As a result, Perez is currently 17th in the American points race - behind players like Patrick Reed, Zach Johnson, Bill Haas and James Hahn, none of whom have won a tournament since the 2016 Ryder Cup - as he looks to make a U.S. squad for the first time at age 42.
"That kind of upset me a little bit, the fact that I'm (17) on the list, but I should probably be (No.) 3 or 4," Perez told Golf Digest. "So it kind of put a bitter taste in my mouth. The fact that you win on the PGA Tour and you beat some good players, yet you don't get any points because of what our committee has decided to do."
Perez won't be earning any points this week because he has opted to tee it up at the European Tour's Omega Dubai Desert Classic. The decision comes after Perez finished T-21 last week at the Singapore Open, and it means that the veteran is missing the Farmers Insurance Open in his former hometown of San Diego for the first time since 2001.
Perez went to high school a few minutes from Torrey Pines, and he defeated a field that included Tiger Woods to win the junior world title on the South Course in 1993. His father, Tony, has been a longtime starter on the tournament's opening hole, and Perez was a runner-up in 2014 and tied for fourth last year.
Woods favored to miss Farmers Insurance Open cut
If the Las Vegas bookmakers are to be believed, folks in the San Diego area hoping to see Tiger Woods this week might want to head to Torrey Pines early.
Woods is making his first competitive start of the year this week at the Farmers Insurance Open, and it will be his first official start on the PGA Tour since last year's event. He missed nearly all of 2017 because of a back injury before returning with a T-9 finish last month at the Hero World Challenge.
But the South Course at Torrey Pines is a far different test than Albany, and the Westgate Las Vegas SuperBook lists Woods as a -180 favorite to miss the 36-hole cut. It means bettors must wager $180 to win $100, while his +150 odds to make the cut mean a bettor can win $150 with a $100 wager.
Woods is listed at 25/1 to win. He won the tournament for the seventh time in 2013, but in three appearances since he has missed the 36-hole cut, missed the 54-hole cut and withdrawn after 12 holes.
Here's a look at the various Woods-related prop bets available at the Westgate:
Will Woods make the 36-hole cut? Yes +150, No -180
Lowest single-round score (both courses par 72): Over/Under 70
Highest single-round score: Over/Under 74.5
Will Woods finish inside the top 10? Yes +350, No -450
Will Woods finish inside the top 20? Yes +170, No -200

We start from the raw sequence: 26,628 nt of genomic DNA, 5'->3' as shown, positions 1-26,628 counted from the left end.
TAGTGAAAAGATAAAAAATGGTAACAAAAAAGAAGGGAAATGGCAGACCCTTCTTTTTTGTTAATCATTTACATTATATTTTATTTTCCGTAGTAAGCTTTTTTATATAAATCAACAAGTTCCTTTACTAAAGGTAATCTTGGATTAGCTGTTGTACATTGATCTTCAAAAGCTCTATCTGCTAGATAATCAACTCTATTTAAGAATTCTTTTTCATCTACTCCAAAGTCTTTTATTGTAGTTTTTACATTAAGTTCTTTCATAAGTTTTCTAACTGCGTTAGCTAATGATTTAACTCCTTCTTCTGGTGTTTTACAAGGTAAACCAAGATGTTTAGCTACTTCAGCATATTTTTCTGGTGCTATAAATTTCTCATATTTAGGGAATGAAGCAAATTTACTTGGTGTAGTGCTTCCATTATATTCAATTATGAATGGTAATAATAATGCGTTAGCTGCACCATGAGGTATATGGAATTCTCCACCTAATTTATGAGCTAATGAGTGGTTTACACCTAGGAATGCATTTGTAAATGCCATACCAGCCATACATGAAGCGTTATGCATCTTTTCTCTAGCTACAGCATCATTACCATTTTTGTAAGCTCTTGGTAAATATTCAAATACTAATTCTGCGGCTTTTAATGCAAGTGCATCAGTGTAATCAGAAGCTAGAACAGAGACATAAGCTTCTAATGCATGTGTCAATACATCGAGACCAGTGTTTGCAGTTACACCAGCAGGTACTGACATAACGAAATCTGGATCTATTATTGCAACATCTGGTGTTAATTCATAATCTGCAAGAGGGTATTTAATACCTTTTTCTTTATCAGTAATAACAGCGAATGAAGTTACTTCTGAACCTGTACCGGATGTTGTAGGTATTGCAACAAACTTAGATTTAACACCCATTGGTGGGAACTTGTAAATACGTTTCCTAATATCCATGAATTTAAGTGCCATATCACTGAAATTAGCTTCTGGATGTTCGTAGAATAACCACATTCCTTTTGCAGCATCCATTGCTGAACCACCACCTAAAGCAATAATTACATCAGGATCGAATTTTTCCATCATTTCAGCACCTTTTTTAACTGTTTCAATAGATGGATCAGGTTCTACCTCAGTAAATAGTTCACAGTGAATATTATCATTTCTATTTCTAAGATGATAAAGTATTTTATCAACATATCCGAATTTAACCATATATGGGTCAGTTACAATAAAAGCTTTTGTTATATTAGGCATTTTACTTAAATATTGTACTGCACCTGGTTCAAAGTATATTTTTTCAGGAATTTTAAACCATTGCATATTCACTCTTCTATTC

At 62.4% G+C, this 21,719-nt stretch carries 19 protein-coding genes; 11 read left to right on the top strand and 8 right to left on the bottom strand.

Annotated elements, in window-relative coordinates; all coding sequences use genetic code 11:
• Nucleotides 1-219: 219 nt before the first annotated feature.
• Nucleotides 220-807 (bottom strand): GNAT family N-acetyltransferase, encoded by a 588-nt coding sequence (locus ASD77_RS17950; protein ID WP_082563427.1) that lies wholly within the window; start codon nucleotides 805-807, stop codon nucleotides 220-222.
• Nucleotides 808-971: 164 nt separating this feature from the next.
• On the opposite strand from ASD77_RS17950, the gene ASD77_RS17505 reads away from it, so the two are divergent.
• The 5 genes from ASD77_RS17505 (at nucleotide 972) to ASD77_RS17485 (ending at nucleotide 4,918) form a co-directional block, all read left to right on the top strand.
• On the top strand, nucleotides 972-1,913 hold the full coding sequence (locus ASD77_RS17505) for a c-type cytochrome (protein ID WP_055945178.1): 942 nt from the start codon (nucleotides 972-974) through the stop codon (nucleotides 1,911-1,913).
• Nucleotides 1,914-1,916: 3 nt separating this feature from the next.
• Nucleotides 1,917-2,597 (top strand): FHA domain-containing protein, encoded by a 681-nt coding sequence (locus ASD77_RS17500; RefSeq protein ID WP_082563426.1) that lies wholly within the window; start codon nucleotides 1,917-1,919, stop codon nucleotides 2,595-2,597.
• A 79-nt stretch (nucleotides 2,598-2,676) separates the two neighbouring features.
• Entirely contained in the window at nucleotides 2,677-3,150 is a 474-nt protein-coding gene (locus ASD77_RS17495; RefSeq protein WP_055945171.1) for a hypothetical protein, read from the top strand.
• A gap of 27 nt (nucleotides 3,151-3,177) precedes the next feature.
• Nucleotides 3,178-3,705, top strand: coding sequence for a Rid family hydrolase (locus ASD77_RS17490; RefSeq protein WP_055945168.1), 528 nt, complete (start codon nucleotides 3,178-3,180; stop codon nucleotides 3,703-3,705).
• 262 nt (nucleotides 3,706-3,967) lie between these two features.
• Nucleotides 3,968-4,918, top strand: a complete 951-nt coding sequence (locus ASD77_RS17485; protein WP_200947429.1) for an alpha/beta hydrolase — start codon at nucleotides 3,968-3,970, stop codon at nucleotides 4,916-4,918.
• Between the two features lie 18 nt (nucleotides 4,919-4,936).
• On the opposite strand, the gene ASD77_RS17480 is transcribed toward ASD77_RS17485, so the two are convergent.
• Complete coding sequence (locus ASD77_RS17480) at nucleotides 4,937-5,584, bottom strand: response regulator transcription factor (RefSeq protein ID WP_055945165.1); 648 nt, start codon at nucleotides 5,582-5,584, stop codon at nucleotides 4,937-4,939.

Will Woods withdraw during the tournament? Yes +650, No -1000
Monahan buoyed by Tour's sponsor agreements
SAN DIEGO – Farmers Insurance announced on Tuesday at Torrey Pines a seven-year extension of the company’s sponsorship of the Southern California PGA Tour event. This comes on the heels of Sony extending its sponsorship of the year’s first full-field event in Hawaii through 2022.
Although these might seem to be relatively predictable moves, considering the drastic makeover of the Tour schedule that will begin with the 2018-19 season, it is a telling sign of the confidence corporations have in professional golf.
“It’s a compliment to our players and the value that the sponsors are achieving,” Tour commissioner Jay Monahan said.
Monahan said that before 2014 there were no 10-year title sponsorship agreements in place. Now there are seven events sponsored for 10-years, and another five tournaments that have agreements in place of at least seven years.
“What it means is, it gives organizations like the Century Club [which hosts this week’s Farmers Insurance Open], when you have that level of stability on a long-term basis that allows you to invest in your product, to grow interest and to grow the impact of it,” Monahan said. “You experienced what this was like in 2010 or seen other tournaments that you don’t know what the future is.S o to go out and sell and inspire a community and you can’t state that we have a long-term agreement it’s more difficult.”
Events like this year’s Houston Open, Colonial in Fort Worth, Texas, and The National all currently don’t have title sponsors – although officials at Colonial are confident they can piece together a sponsorship package. But even that is encouraging to Monahan considering the uncertainty surrounding next season’s schedule, which will include the PGA Championship moving to May and The Players to March as well as a pre-Labor Day finish to the season.
“When you look back historically to any given year [the number of events needing sponsors] is lower than the typical average,” Monahan said. “As we start looking to a new schedule next year, you get excited about a great schedule with a great group of partners.”
Day WDs from Farmers pro-am because of sore back
SAN DIEGO – Jason Day has withdrawn from the Wednesday pro-am at the Farmers Insurance Open, citing a sore back.
Day, the 2015 champion, played a practice round with Tiger Woods and Bryson DeChambeau on Tuesday at Torrey Pines, and he is still expected to play in the tournament.
Day was replaced in the pro-am by Whee Kim.
Making his first start since the Australian Open in November, Day is scheduled to tee off at 1:30 p.m. ET Thursday alongside Jon Rahm and Brandt Snedeker.